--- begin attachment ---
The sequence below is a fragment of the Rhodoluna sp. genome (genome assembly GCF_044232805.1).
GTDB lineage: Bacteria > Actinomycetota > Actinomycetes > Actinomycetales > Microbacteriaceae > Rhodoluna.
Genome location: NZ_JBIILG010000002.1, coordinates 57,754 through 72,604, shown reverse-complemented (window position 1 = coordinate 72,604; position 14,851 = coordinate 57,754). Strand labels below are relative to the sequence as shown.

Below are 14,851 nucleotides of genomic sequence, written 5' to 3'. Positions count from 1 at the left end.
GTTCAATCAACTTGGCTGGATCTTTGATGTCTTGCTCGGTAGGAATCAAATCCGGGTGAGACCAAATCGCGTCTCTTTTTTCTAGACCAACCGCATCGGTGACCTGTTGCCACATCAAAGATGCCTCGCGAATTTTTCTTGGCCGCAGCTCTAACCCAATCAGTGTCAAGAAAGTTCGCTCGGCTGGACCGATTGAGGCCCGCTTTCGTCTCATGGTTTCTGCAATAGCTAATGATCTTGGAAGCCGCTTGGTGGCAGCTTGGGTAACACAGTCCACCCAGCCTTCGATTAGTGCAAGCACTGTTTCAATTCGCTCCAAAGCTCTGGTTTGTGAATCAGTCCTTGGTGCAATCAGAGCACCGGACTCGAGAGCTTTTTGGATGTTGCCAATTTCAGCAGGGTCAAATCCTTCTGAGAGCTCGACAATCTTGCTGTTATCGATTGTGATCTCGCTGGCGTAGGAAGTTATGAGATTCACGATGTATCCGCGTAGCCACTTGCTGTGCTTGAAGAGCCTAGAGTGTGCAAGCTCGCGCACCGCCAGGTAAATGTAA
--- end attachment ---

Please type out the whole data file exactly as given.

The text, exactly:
The sequence below is a fragment of the Rhodoluna sp. genome (genome assembly GCF_044232805.1).
GTDB lineage: Bacteria > Actinomycetota > Actinomycetes > Actinomycetales > Microbacteriaceae > Rhodoluna.
Genome location: NZ_JBIILG010000002.1, coordinates 57,754 through 72,604, shown reverse-complemented (window position 1 = coordinate 72,604; position 14,851 = coordinate 57,754). Strand labels below are relative to the sequence as shown.

Below are 14,851 nucleotides of genomic sequence, written 5' to 3'. Positions count from 1 at the left end.
GTTCAATCAACTTGGCTGGATCTTTGATGTCTTGCTCGGTAGGAATCAAATCCGGGTGAGACCAAATCGCGTCTCTTTTTTCTAGACCAACCGCATCGGTGACCTGTTGCCACATCAAAGATGCCTCGCGAATTTTTCTTGGCCGCAGCTCTAACCCAATCAGTGTCAAGAAAGTTCGCTCGGCTGGACCGATTGAGGCCCGCTTTCGTCTCATGGTTTCTGCAATAGCTAATGATCTTGGAAGCCGCTTGGTGGCAGCTTGGGTAACACAGTCCACCCAGCCTTCGATTAGTGCAAGCACTGTTTCAATTCGCTCCAAAGCTCTGGTTTGTGAATCAGTCCTTGGTGCAATCAGAGCACCGGACTCGAGAGCTTTTTGGATGTTGCCAATTTCAGCAGGGTCAAATCCTTCTGAGAGCTCGACAATCTTGCTGTTATCGATTGTGATCTCGCTGGCGTAGGAAGTTATGAGATTCACGATGTATCCGCGTAGCCACTTGCTGTGCTTGAAGAGCCTAGAGTGTGCAAGCTCGCGCACCGCCAGGTAAATGTAA